Bristol researchers find a potential ‘game changer’ in the fight against COVID-19


By Edward Deacon, SciTech Digital Editor

Researchers at the University of Bristol have found a method that could stop coronavirus infecting human cells, after identifying a ‘druggable pocket’ in the SARS-CoV-2 Spike protein.

The exterior of SARS-CoV-2 molecules are covered in many glycoproteins, ‘Spike proteins’, which have been found to contain a ‘pocket’ capable of being targeted with anti-viral drugs that could eliminate the virus.

These Spike proteins are critical to the infectivity of the virus, as they bind to human cells, allowing the virus to replicate and bring harm to the host.

Prof. Berger: ‘The question now is how to turn this new knowledge against the virus itself and defeat the pandemic’ | University of Bristol

Utilising electron cryo-microscopy – an imaging technique that uses an electron microscope on samples cooled to cryogenic temperatures – the Spike proteins were able to be analysed at a near atomic resolution.

The study, led by Prof. Christiane Schaffitzel from the School of Biochemistry, and Prof. Imre Berger from the Max Planck-Bristol Centre for Minimal Biology, used a 3D model to analyse the structure and molecular composition of the Spike protein.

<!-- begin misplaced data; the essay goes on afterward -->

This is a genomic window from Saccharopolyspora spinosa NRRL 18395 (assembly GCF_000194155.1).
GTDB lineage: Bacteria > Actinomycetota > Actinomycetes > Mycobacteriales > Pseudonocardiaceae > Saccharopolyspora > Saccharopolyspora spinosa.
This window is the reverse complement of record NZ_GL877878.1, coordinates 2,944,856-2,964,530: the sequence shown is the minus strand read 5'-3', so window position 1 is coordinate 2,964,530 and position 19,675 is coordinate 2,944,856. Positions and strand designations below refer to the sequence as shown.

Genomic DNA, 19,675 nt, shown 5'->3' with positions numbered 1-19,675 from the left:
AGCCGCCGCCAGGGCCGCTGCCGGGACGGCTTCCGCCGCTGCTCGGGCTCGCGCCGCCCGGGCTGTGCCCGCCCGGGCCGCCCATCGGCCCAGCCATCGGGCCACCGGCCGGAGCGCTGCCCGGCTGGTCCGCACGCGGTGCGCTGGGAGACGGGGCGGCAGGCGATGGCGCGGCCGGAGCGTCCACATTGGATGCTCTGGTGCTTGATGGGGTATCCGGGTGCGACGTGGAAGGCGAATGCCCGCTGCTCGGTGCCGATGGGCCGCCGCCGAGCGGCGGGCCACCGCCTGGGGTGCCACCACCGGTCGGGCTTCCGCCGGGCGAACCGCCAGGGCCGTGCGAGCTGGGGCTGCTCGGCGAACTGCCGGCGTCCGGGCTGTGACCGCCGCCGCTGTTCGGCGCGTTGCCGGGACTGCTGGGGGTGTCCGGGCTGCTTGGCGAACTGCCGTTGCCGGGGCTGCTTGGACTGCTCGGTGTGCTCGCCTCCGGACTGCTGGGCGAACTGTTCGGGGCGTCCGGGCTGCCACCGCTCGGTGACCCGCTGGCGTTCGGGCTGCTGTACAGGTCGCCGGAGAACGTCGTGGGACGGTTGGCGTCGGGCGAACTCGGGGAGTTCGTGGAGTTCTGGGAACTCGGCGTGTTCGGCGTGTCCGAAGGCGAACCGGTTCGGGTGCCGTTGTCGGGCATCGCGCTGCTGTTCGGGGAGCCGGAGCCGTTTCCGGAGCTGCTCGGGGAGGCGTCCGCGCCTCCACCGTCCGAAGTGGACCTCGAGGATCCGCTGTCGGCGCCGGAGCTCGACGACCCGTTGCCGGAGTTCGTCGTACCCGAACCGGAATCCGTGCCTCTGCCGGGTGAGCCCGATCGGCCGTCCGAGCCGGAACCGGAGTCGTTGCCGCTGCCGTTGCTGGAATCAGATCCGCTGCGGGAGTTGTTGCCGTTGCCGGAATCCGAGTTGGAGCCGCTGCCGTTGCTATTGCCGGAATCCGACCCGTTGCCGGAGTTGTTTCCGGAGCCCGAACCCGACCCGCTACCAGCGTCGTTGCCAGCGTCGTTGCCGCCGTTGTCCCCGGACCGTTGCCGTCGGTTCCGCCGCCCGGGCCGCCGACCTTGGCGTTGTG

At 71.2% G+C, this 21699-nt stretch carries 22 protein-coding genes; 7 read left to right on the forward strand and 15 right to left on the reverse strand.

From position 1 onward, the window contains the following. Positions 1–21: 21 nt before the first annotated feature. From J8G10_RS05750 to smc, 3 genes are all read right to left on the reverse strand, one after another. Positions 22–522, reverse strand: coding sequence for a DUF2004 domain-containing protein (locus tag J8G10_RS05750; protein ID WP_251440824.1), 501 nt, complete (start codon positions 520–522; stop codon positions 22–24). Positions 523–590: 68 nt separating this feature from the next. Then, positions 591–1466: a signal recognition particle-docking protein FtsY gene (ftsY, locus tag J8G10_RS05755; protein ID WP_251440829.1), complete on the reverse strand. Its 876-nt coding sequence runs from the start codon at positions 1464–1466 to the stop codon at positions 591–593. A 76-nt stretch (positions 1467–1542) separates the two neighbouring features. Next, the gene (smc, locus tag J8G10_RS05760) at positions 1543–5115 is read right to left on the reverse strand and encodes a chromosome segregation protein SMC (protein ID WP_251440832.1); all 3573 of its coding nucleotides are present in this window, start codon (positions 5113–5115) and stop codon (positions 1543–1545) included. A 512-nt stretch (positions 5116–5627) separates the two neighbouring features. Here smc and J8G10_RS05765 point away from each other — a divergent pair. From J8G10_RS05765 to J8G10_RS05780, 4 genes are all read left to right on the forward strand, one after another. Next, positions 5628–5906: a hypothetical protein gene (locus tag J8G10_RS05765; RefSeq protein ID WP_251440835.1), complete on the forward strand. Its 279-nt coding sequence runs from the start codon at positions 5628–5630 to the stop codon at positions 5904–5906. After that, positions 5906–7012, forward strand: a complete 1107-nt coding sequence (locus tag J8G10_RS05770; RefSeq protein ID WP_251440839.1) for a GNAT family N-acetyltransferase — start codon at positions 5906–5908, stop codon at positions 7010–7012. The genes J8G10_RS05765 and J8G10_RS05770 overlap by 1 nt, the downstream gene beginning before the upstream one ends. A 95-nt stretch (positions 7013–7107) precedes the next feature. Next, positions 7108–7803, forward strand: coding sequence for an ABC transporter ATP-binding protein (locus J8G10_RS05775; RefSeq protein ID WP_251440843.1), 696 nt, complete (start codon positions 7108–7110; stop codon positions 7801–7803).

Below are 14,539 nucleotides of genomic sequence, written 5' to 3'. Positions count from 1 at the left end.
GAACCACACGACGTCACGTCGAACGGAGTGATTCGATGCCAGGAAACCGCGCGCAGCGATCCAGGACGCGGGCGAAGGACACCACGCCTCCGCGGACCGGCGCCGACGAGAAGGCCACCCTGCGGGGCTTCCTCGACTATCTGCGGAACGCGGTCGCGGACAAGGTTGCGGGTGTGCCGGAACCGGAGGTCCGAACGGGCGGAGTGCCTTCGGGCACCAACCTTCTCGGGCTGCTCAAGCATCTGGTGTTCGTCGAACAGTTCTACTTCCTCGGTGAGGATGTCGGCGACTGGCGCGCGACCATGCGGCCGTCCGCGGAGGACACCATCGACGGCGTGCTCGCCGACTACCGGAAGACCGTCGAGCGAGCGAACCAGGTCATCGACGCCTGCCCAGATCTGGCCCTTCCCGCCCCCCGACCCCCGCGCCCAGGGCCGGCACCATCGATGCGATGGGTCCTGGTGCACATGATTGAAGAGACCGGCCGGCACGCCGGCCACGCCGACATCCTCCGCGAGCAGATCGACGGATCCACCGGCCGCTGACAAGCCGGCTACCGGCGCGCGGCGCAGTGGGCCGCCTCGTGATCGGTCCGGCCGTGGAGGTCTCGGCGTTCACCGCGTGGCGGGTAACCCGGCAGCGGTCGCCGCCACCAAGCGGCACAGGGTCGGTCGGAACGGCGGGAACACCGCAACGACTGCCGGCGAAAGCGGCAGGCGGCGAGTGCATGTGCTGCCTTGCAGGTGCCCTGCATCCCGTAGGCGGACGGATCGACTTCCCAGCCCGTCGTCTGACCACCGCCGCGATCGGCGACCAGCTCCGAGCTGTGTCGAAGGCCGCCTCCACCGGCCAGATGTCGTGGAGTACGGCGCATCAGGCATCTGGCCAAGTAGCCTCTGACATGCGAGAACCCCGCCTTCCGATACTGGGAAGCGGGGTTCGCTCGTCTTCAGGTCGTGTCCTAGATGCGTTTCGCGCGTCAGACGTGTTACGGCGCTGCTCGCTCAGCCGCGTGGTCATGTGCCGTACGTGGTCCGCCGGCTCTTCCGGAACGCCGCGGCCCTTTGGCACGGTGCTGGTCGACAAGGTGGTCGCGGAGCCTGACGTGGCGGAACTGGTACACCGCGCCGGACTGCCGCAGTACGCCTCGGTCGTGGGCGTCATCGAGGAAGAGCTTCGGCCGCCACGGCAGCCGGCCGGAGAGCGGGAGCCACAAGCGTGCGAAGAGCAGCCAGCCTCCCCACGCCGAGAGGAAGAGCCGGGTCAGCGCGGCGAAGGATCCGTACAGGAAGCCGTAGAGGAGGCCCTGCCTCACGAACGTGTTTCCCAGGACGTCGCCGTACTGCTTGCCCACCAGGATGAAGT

This then allowed the researchers to discover that linoleic acid (LA), was found buried in the ‘pocket’ within the Spike protein.

By having these pockets, the Spike proteins are capable of binding to LA molecules in the human body, and disrupting cellular functions, including maintaining cell membranes in the lungs, and affecting inflammation and immune modulation, which are key features of the disease’s progression.

In the past, rhinovirus (a virus causing the common cold) was found to have a similar pocket that was exploited to create molecules that distorted the structure of the virus and reduce infectivity.

The Bristol team are optimistic a similar strategy can be implemented against SARS-CoV-2 to develop anti-viral drugs that target the pocket in the Spike proteins.

Discussing the implications of the study, Prof. Schaffitzel commented: ‘In the absence of a proven vaccine, it is vital that we also look at other ways to combat the disease.

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‘If we look at HIV, after 30 years of research what worked in the end is a cocktail of small molecule anti-viral drugs that keeps the virus at bay.

‘Our discovery of a druggable pocket within the SARS-CoV-2 Spike protein could lead to new anti-viral drugs to shut down and eliminate the virus before it entered human cells, stopping it firmly in its tracks.’

Professor Berger added: ‘Our discovery provides the first direct link between LA, COVID-19 pathological manifestations and the virus itself. The question now is how to turn this new knowledge against the virus itself and defeat the pandemic.’

Featured Image: University of Bristol

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Edward Deacon

SciTech Digital Editor 2020-21 | 4th year Physics